2013 SEMA was bigger, badder, and stronger. Having a predominate amount of Asian friends, it was no surprise that their top picks were the Liberty Walk 458 and GT-R. There is no denying that they are bitchen cars, but I wanted to show some of our DaYUUM readers some other cars that are just as awesome and why. By no means do I think the other builds weren’t worthy, but there simply isn’t enough time to see every car. The show is a bit overwhelming and unless you spend at least a day in each hall examining every single car, the conclusion would be the same, there just isn’t enough time to see everything.
But lets cut to the chase with my picks.
My first pick is the Tjin Edition Ecoboost F-150. This F-150 is more than meets the eye and other than the obvious wide body treatment on the Ecoboost, the team at Unique Fabrication slaved over 300 man hours on the suspension alone. The mastermind behind the build, Neil Tjin, decided on using Raptor fenders and bed to widen the body. That addition later on became more of a challenge than he expected. While it seems like a simple bolt-on, not all parts are created equal. It’s no where near a complete fit; the hood lines do not match up, the suspension wouldn’t work, and the rear valences had to be custom formed.
Neil’s choice to keep the factory F-150 grille was an important detail to maintain the F-150 trim. The enthusiasts of the Raptor will know that the front bumper has also been chopped and lowered to maintain the same lower body line. It’s those subtle details that tie this build together.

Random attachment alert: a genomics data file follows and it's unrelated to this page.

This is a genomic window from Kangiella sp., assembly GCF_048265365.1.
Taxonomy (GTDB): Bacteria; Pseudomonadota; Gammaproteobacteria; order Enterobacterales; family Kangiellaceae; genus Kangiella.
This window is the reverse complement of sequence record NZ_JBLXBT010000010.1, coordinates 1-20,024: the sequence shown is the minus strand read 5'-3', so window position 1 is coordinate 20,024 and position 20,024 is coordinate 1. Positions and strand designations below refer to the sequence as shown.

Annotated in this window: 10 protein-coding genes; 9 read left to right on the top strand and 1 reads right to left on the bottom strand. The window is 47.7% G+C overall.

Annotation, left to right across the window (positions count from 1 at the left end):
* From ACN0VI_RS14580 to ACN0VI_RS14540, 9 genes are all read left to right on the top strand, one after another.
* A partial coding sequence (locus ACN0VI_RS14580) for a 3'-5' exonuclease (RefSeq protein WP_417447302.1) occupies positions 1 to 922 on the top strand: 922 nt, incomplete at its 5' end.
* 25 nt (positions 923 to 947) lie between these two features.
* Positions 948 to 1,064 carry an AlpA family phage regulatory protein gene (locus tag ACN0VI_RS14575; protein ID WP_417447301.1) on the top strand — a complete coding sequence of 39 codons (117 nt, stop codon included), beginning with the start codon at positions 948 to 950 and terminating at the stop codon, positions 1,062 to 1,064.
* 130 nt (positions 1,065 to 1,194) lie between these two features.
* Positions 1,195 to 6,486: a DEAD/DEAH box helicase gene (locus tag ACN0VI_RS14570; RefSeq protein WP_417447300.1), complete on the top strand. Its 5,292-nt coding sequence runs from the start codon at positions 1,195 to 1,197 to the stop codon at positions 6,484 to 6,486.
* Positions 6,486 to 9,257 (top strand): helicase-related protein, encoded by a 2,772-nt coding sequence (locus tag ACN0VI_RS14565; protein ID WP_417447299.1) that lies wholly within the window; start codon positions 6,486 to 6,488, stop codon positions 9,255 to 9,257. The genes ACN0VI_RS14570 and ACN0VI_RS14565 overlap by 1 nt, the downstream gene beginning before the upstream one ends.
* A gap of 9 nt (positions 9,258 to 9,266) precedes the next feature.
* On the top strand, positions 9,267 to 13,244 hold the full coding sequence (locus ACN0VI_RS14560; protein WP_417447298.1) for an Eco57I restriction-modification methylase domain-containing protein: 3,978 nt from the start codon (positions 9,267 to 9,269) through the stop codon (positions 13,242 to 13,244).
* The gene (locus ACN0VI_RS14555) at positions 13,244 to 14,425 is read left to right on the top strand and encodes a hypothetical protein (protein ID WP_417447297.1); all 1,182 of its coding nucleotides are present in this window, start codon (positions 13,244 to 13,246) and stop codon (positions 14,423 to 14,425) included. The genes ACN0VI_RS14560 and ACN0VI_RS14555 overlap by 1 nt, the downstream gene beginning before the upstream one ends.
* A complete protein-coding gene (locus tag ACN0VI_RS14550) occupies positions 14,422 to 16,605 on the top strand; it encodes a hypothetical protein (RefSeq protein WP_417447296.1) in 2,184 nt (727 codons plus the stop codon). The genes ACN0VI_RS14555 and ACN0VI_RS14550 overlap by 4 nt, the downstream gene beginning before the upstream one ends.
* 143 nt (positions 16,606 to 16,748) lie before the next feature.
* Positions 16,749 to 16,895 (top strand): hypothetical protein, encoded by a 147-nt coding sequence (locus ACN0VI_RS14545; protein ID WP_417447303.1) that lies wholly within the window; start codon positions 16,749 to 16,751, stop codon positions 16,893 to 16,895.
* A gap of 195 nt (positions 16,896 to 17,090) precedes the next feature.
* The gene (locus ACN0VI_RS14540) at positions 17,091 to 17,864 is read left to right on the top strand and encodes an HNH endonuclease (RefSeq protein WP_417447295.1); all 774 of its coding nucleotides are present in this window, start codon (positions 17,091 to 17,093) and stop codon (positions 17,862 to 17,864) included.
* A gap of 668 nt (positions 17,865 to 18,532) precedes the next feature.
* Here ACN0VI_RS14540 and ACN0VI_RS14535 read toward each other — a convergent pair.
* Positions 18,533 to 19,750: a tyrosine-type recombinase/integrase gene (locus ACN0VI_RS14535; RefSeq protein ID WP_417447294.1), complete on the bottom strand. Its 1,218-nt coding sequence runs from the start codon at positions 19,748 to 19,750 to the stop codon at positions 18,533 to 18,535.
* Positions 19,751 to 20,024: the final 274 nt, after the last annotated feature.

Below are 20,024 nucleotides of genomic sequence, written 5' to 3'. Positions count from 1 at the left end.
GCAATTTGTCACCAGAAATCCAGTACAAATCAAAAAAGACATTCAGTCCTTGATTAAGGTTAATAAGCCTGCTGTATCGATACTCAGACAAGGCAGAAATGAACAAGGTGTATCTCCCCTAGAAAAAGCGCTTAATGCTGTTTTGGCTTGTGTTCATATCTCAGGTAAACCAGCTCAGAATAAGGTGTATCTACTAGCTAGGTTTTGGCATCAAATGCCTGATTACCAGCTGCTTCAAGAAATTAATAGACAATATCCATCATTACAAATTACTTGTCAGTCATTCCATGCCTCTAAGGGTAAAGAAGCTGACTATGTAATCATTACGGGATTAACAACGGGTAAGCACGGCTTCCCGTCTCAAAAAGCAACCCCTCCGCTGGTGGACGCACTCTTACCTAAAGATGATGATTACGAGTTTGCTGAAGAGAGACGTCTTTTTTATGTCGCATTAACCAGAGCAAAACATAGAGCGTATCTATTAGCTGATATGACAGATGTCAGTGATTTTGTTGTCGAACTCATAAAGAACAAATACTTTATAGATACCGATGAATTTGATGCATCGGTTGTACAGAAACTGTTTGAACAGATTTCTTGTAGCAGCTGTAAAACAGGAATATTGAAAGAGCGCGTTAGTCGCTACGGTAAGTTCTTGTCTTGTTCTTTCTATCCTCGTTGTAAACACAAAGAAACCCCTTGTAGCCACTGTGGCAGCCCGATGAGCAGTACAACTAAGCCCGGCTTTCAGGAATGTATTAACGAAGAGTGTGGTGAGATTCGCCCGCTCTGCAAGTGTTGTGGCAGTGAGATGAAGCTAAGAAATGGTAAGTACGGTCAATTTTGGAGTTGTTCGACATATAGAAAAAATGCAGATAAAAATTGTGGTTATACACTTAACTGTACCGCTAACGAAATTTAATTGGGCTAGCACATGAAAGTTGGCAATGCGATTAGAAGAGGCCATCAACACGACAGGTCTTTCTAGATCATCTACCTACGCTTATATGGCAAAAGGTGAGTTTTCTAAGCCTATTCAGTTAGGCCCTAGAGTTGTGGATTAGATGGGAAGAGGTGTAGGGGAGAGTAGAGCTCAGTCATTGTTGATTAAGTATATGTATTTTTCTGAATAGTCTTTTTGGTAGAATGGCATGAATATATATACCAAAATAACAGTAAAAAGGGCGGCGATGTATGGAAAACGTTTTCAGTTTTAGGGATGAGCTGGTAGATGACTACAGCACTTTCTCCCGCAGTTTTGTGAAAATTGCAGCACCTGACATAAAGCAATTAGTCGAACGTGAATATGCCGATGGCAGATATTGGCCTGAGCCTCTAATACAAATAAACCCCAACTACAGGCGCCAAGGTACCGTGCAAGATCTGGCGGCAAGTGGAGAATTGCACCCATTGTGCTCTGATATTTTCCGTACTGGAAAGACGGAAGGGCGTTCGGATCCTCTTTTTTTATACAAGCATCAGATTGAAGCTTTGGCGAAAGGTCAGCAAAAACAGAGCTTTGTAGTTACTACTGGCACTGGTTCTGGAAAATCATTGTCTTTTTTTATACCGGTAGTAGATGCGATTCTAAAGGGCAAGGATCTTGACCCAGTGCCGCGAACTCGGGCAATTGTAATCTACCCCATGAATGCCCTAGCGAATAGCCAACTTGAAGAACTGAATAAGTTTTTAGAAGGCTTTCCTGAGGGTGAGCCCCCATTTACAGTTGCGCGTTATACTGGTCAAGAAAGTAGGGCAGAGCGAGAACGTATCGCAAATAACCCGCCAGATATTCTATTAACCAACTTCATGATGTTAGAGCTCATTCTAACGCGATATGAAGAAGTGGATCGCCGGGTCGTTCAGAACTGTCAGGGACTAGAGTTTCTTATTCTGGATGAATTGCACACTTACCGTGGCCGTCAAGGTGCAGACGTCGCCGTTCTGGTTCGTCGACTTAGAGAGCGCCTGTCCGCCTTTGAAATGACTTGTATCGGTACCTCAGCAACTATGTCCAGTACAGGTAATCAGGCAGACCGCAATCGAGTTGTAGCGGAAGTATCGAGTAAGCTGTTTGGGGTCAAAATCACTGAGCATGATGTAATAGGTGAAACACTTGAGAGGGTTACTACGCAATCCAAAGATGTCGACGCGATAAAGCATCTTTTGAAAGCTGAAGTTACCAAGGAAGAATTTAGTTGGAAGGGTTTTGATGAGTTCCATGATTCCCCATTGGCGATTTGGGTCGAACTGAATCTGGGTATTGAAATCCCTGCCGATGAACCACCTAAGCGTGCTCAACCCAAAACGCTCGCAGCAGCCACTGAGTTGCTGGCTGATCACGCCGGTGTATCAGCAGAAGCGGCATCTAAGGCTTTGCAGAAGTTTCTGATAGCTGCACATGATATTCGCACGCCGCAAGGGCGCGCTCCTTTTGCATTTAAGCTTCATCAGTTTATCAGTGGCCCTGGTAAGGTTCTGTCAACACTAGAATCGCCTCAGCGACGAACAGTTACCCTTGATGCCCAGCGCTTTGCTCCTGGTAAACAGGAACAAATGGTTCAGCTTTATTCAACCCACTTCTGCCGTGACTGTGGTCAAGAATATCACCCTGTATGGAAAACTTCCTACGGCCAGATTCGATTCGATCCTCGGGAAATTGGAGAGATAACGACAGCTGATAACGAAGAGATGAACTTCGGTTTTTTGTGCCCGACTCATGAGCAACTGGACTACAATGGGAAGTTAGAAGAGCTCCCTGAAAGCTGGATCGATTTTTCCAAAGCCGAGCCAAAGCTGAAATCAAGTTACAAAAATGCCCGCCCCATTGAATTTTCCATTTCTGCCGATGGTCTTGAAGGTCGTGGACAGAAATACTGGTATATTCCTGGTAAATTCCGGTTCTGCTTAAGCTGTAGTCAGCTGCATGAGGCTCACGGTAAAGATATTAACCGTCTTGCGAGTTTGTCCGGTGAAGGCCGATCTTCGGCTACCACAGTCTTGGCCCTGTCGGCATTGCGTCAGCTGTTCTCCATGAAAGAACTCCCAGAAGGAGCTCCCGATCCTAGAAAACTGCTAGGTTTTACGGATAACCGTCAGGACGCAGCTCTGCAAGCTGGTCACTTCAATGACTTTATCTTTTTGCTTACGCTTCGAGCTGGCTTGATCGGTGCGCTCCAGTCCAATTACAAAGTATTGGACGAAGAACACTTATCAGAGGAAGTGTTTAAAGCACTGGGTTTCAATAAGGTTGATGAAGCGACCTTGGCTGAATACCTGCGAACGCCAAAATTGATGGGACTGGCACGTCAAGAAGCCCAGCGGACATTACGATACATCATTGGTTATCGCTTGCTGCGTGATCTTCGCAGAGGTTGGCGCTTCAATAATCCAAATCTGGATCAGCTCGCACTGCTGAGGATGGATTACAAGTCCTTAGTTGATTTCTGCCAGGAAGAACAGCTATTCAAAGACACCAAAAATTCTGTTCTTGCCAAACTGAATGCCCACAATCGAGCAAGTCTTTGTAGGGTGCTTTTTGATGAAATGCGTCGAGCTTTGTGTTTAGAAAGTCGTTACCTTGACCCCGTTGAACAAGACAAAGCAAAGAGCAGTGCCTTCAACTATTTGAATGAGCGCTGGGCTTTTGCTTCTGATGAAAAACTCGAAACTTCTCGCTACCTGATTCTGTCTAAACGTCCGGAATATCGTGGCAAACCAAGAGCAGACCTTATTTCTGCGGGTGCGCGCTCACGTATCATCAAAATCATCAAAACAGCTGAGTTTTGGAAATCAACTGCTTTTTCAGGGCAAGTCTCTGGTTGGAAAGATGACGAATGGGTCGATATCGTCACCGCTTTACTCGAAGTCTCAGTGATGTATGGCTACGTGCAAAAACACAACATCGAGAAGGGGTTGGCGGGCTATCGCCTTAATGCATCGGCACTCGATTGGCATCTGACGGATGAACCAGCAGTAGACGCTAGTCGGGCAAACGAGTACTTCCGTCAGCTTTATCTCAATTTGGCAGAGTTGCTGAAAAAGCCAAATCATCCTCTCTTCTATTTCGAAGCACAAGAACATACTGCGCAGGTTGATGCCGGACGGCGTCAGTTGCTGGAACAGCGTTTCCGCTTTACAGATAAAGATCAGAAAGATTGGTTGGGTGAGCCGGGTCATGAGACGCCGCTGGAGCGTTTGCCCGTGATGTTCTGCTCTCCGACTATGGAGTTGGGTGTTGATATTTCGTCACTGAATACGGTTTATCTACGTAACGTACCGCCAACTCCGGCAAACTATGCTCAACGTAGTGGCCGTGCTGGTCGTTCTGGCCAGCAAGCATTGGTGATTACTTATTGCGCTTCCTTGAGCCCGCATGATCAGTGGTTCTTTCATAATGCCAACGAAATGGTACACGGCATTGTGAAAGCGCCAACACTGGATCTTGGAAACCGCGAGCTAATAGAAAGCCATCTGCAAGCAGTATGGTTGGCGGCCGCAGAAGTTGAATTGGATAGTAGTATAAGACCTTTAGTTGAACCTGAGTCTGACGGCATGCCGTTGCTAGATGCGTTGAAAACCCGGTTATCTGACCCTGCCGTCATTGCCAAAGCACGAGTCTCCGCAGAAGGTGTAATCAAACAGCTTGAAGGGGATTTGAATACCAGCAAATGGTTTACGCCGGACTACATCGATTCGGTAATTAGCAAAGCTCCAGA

The rear roll pan didn’t have matching lines, so the guys at Unique had to form that in. They also included the rear bumper sensors to maintain factory functionality.
After the body panels were on, Unique Fabrication diverted their attention to the front suspension. In order to maintain ride quality and drivability, a combination of custom fabricated parts and factory Raptor arms were used help with camber and travel issues associated with the factory F-150 suspension. The end result is factory comfort at any height.
In the rear, a custom 4-link suspension was added along with a custom notched frame and tubbed bed to make way for the massive one-off 24″ Rotiform six-shooter (aka 6 hole DIA’s) to tuck under the fenders. At SEMA, the F-150 had a 4″ lip all the way around, but currently its being reworked for a 4″ front lip and 6″ rear.
The AccuAir air management system drops the F-150 on its frame with a touch of a button. A noticeable thump will let you know you’re on the frame.
Finishing off the body was DTM Autobody to complete the color transformation, while Styles finalizied the pinstripes, and Line-X solidifying the bed interior.
The truck scene isn’t a new breed, rather a breed that’s been lost in the evolution of the aftermarket automotive industry. I especially loved the Tjin Edition F-150 because of its clean, near factory appearance that ironically took hundreds of man hours to complete.
My second pick is a 1971 De Tomaso Pantera which was built by the Ring Brothers in collaboration with Nike’s Skunk Work Innovation Team. It was built for Cheryl Brickle as a tribute build for her late husband Randy.
The 1971 Pantera would be called – ADRNLN. The Ring Brothers has been one of my favorite build teams because of their keen attention to detail. From the factory, the ’71 Pantera is equipped with a 351 Ford Cleveland engine outputting 330 hp. The mid-engine set up propels the 3,100 lbs Pantera to a top speed of 159 mph.
The Ring Brothers decided to ditch the Ford 351 in favor of a Wegner Motorsports LS3 matched up with an Holly Dominator EFI, good for 600 hp.
I’m very impressed by the execution of the Pantera. The color combo is absolutely beautiful and the custom machining is top notch. ADRNLN has been slightly widened and the factory pop-up headlights have been ditched for a pair of sealed lenses. The facelift has a Ford-GTish look.